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Environ Pollut. 2009 Oct;157(10):2853-64. doi: 10.1016/j.envpol.2009.04.007. Epub 2009 May 15.

Comparing differential tolerance of native and non-indigenous marine species to metal pollution using novel assay techniques.

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  • 1Evolution and Ecology Research Centre, School of Biological, Earth and Environmental Sciences, University of New South Wales, Sydney, Australia.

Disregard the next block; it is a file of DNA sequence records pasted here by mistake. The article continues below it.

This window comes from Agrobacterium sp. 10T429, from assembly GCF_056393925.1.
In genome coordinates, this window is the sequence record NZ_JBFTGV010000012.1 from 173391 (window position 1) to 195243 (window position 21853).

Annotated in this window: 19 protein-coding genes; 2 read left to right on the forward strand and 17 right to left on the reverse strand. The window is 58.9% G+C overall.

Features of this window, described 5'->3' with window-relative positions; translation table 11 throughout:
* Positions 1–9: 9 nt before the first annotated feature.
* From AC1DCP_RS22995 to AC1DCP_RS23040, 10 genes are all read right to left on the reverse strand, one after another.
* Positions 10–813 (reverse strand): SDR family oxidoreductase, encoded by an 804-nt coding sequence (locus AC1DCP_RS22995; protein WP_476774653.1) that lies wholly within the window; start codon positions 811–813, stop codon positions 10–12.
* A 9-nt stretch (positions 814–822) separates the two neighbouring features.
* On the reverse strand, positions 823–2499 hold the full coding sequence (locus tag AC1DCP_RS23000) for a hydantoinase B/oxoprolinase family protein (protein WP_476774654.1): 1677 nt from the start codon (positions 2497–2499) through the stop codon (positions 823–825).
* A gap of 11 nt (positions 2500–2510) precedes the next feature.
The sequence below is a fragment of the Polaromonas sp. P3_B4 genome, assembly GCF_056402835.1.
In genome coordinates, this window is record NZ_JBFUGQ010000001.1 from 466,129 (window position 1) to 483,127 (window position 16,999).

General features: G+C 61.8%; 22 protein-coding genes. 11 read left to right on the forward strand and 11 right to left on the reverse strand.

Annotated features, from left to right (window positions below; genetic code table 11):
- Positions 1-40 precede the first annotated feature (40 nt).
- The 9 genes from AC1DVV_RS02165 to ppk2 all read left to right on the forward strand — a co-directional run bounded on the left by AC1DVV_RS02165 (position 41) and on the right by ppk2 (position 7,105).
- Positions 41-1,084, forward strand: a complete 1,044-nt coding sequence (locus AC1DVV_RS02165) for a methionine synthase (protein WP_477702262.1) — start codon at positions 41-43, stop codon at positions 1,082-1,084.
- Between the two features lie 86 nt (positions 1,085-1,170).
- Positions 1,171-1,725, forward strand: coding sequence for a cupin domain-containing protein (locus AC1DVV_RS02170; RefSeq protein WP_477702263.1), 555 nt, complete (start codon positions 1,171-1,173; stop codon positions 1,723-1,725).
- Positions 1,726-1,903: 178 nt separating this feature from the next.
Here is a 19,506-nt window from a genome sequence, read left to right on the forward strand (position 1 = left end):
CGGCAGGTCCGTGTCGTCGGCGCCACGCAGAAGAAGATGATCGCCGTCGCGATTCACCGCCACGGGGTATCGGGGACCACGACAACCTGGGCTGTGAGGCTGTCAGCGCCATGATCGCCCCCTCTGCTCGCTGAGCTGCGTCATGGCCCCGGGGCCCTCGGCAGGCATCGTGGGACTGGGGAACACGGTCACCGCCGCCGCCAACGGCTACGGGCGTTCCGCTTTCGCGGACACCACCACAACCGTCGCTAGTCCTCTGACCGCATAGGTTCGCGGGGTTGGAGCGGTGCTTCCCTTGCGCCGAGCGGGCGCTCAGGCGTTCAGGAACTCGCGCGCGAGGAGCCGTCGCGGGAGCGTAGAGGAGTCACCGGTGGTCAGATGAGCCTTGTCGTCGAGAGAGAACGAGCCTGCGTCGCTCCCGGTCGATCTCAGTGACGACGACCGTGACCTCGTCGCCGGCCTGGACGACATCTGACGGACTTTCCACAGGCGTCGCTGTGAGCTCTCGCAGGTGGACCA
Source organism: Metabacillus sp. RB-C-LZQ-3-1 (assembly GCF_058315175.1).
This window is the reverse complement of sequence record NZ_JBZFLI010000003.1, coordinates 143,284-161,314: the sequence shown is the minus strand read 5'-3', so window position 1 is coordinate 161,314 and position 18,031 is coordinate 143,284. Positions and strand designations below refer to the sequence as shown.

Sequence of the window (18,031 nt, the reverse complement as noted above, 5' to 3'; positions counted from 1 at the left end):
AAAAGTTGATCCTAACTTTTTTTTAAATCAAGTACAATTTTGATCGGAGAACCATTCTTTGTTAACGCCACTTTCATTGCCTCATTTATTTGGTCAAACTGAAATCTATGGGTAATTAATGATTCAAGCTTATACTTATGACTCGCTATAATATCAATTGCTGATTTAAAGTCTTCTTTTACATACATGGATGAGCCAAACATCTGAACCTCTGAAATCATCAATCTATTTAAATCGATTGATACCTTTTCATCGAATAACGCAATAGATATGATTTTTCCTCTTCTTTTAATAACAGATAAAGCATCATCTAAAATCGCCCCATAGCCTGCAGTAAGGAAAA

Recent research suggests anthropogenic disturbance may disproportionately advantage non-indigenous species (NIS), aiding their establishment within impacted environments. This study used novel laboratory- and field-based toxicity testing to determine whether non-indigenous and native bryozoans (common within marine epibenthic communities worldwide) displayed differential tolerance to the common marine pollutant copper (Cu). In laboratory assays on adult colonies, NIS showed remarkable tolerance to Cu, with strong post-exposure recovery and growth. In contrast, native species displayed negative growth and reduced feeding efficiency across most exposure levels. Field transplant experiments supported laboratory findings, with NIS growing faster under Cu conditions. In field-based larval assays, NIS showed strong recruitment and growth in the presence of Cu relative to the native species. We suggest that strong selective pressures exerted by the toxic antifouling paints used on transport vectors (vessels), combined with metal contamination in estuarine environments, may result in metal tolerant NIS advantaged by anthropogenically modified selection regimes.

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